The Meaning of Meraki

October 20, 2010 § 11 Comments

According to an article at NPR called Translating the Untranslatable, which is all about the book In Other Words: A Language Lover’s Guide to the Most Intriguing Words Around the World, there is a word in Greek that I want to be able to apply to everything I do:

meraki [may-rah-kee] (adjective)

This is a word that modern Greeks often use to describe doing something with soul, creativity, or love — when you put “something of yourself” into what you’re doing, whatever it may be. Meraki is often used to describe cooking or preparing a meal, but it can also mean arranging a room, choosing decorations, or setting an elegant table.

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§ 11 Responses to The Meaning of Meraki

  • Susan from Athens says:

    It is a word, like *kefi* which is hard to describe, but often used. It means doing something with energy and enthusiasm. As you said, putting something of yourself and your creativity into what you’re doing.

    • I think it’s wonderful–I can’t think of a single-word English equivalent, only phrases (like ‘doing something with heart’ or ‘doing something with soul’ and such). English is lovely and all, but sometimes other languages seem so much richer!

      • Rachael M. says:

        There IS one word that I know of in the English language that is like Meraki… “Linchpin”
        Meraki would be the act of doing something you love, and Linchpin would be the person who is doing the thing they love!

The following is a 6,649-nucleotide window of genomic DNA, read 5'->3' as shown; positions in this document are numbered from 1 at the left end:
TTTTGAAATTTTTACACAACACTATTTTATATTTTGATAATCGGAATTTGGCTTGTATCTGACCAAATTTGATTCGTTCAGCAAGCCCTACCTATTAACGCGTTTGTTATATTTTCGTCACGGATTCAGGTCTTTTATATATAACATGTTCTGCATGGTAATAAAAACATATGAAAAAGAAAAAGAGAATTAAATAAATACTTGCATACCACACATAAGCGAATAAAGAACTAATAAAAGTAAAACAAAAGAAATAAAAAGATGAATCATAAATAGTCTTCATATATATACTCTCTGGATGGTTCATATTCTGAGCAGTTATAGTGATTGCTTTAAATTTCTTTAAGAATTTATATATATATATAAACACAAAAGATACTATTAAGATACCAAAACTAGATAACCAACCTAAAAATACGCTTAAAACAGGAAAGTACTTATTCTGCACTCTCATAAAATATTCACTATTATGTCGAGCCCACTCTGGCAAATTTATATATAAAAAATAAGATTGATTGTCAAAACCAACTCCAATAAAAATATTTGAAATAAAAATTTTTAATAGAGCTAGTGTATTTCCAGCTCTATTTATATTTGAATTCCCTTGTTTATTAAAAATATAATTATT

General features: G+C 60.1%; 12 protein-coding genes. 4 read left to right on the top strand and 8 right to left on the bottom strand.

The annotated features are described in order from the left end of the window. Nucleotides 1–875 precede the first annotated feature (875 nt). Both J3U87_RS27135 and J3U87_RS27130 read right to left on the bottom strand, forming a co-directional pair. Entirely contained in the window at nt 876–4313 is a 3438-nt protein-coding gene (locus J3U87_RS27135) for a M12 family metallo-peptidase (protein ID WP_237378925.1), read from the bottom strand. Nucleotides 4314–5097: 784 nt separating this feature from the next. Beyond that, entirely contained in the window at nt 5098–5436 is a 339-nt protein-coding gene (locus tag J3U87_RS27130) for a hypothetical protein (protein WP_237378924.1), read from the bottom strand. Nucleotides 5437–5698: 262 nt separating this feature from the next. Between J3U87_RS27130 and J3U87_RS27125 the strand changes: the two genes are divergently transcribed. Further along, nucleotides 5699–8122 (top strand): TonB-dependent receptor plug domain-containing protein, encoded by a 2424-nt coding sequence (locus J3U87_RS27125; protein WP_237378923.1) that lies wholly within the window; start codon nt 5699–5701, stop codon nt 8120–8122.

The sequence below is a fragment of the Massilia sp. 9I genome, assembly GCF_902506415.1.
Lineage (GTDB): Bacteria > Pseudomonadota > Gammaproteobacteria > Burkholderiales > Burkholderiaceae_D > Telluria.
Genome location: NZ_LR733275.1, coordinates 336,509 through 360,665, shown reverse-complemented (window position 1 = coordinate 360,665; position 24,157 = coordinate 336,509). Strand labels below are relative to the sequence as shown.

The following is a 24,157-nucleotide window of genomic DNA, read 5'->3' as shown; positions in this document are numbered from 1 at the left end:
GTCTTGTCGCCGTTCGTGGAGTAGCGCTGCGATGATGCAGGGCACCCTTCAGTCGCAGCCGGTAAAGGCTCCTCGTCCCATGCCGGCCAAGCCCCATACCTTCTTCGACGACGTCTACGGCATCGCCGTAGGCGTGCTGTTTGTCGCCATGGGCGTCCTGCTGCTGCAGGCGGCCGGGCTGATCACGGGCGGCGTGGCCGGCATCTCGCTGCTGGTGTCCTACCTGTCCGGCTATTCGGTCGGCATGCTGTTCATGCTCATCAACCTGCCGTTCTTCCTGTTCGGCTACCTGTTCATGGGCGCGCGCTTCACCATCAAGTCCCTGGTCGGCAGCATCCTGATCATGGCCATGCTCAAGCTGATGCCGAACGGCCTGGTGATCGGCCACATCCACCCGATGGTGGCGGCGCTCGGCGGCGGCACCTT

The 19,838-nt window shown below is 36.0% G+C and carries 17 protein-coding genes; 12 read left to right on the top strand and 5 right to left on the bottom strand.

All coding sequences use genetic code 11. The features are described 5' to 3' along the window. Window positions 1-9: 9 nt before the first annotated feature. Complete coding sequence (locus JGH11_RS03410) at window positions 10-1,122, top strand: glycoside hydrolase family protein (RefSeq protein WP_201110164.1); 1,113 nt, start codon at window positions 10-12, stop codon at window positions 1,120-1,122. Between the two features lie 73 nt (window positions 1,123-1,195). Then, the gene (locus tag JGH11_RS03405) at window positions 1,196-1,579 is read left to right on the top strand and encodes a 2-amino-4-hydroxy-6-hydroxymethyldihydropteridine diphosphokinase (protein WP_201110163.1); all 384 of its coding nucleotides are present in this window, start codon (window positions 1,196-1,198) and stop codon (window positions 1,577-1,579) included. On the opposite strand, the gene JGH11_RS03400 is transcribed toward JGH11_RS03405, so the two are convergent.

If you want to know what I mean, read the book “Linchpin” by Seth Godin, you can pick it up at your local library but after you read the first few chapters you won’t want to send it back! Its amazing, you’ll see..

  • [...] This weeks Mantra was inspired by the word Meraki [may rah kee]. Which is a Greek word for putting yourself into your work. Read more here. [...]

  • hingol says:

    Spoke to an artist yesterday in New York, who told me how she cannot describe to her American art reviewers that she puts her “khoone jigar” into her work. This profound Urdu expression literally translates to “liver blood” but is in fact untranslatable.

  • I am Greek. Meraki is not an adj. It is a noun. Like the English word “gusto” As in “I eat with gusto.” You do something with “meraki”. You do it with a good feeling, with a light heart and a smile. With all your heart. The best way to translate it would be to listen to the 7 dwarves sing, “Whistle while you work…”
    Meraki. :)

  • […] a Meraki moment (experience) you’ve […]

  • TinaS says:

    Just to be clear, Meraki can be applied to anything, correct? Cooking, painting, singing, etc…

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